2.1 Oil transport equation in the MIZ

The basic equation for the advection velocity in ice-covered water used by the oil spill community (Nordam et al.2019) is

(1) u o = k i u i + 1 - k i u w + α w U 10 ,

where uo is the oil velocity, uw is the water velocity, ui is the ice velocity, U10 is the wind velocity at 10 m, αw is a leeway coefficient for oil in water which is typically about 3 % (Spaulding2017; Nordam et al.2019), and ki is the ice transfer coefficient and a function of ice concentration A. Often ki is presented as a piece-wise linear function of ice concentration (Nordam et al.2019), commonly referred to as the “80/30” rule, and defined as

(2) k i 80 / 30 = 0 if A < 0.3 A - 0.3 0.5 if 0.3 A < 0.8 1 if 0.8 A .

The arguments for the 80/30 rule originated from observations by Venkatesh et al. (1990) and are qualitative in nature. Venkatesh et al. (1990) observed that for sea ice concentrations greater than 80 % the oil appeared to drift with the surrounding ice. For ice concentrations less than 30 %, the oil drifted with the water. In between these two limits a linear weighting is assumed. The functional form of Eq. (2) has not been investigated in detail (French-McCay et al.2017; Nordam et al.2019), but any form for ki will inevitably be a monotonically increasing function of ice concentration with the limits ki=0 when A=0 (no ice) and ki=1 when A=1 (all ice).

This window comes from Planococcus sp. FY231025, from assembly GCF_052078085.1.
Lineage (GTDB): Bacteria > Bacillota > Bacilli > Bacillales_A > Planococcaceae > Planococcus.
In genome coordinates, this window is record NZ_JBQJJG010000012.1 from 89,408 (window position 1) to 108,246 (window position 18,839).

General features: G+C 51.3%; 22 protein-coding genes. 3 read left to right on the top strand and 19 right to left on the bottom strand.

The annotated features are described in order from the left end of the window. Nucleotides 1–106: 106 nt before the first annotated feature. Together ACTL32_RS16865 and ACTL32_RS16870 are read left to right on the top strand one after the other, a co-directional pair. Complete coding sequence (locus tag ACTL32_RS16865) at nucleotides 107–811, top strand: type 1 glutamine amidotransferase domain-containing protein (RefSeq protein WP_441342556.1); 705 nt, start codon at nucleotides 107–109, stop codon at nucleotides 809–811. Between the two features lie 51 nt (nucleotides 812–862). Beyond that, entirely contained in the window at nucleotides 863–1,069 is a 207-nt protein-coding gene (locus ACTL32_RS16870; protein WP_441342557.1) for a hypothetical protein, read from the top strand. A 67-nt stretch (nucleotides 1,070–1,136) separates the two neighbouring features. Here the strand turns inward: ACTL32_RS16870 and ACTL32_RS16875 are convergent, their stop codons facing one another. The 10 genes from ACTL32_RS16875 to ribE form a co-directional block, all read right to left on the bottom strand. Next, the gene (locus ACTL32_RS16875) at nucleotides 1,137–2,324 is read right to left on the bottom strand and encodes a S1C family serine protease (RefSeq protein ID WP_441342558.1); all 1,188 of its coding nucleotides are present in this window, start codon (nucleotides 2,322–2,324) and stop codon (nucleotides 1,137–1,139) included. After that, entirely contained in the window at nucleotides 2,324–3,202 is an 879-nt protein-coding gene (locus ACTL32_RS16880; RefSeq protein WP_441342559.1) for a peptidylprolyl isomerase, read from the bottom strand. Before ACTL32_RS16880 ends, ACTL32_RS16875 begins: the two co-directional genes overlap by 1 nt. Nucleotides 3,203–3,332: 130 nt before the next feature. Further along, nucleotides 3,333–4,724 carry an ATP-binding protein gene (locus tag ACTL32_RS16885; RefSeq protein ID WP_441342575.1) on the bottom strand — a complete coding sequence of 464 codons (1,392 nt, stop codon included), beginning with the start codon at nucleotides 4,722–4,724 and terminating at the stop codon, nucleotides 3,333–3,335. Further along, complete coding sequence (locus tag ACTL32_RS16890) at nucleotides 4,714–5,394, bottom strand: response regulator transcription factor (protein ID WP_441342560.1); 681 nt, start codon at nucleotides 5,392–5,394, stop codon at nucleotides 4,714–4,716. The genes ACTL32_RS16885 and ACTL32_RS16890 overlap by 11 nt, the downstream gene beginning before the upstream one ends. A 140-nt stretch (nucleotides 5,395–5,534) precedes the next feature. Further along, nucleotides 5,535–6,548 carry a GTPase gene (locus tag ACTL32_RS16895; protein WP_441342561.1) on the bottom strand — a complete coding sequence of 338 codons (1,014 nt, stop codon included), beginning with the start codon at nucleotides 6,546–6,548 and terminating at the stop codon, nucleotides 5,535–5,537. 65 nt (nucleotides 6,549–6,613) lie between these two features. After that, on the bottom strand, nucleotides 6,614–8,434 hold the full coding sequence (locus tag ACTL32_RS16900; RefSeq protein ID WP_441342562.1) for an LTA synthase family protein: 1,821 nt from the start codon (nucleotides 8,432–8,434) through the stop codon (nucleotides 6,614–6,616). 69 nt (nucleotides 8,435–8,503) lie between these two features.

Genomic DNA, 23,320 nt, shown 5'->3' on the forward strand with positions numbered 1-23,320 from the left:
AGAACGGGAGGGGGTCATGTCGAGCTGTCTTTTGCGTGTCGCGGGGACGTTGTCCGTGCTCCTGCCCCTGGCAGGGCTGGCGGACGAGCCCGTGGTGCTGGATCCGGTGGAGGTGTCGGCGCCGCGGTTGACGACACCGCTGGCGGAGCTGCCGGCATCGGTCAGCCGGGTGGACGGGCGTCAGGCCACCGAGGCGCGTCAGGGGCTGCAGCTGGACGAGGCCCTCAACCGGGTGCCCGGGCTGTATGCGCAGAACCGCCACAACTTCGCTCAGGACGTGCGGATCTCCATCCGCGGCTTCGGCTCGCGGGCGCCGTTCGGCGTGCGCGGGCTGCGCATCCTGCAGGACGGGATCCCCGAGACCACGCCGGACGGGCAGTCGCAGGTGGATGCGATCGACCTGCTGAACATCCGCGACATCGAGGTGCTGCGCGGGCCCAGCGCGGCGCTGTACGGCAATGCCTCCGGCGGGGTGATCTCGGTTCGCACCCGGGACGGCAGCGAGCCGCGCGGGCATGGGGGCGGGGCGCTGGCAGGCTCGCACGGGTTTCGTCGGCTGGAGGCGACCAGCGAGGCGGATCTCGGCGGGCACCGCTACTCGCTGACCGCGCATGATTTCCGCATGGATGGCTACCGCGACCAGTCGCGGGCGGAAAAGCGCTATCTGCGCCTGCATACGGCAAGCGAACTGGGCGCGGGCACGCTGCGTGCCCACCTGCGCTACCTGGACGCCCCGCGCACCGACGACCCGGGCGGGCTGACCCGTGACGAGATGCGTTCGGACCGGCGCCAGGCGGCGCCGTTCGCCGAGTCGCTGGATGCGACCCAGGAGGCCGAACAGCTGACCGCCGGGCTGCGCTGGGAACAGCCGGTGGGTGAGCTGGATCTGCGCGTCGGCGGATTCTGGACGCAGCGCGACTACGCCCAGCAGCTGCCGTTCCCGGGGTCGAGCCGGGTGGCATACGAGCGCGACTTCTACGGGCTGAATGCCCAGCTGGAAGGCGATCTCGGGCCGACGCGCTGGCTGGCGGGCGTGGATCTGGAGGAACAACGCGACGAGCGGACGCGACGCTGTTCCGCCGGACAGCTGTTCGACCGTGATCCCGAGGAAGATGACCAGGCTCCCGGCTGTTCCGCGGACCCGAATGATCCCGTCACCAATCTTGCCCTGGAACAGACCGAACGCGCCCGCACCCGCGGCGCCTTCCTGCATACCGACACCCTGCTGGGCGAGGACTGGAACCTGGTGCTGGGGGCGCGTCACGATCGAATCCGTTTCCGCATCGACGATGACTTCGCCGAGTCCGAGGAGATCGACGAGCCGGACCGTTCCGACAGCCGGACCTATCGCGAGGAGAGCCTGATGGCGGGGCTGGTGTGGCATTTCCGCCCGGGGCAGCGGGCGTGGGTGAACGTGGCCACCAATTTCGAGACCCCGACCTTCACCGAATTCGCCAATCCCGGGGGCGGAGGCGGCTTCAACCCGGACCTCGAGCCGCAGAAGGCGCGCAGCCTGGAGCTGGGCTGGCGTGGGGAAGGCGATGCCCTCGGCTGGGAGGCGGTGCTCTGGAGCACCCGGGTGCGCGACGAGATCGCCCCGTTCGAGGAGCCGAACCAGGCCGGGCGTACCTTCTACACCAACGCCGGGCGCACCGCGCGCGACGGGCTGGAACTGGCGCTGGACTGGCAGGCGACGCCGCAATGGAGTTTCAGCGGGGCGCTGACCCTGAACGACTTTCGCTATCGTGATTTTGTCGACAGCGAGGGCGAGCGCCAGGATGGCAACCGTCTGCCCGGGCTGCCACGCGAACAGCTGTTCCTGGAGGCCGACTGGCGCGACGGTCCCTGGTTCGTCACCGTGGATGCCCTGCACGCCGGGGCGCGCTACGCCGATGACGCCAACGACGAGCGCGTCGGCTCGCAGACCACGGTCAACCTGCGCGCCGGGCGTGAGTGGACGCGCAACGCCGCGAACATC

2.2 General transport equation in the MIZ

For the transport of objects and material in the MIZ we propose a more general equation than Eq. (1) that allows for a non-zero leeway coefficient in the ice,

(3) u o = k i u i + α i U 10 + 1 - k i u w + α w U 10 ,

where αi is the leeway coefficient in the ice. As mentioned previously, ki in Eq. (3) can be any monotonically increasing function of ice concentration A that has the limits ki=0 at A=0 and ki=1 at A=1. The simplest parameterization of ki that satisfies these conditions is the linear relation ki=A, and this will be used for this study.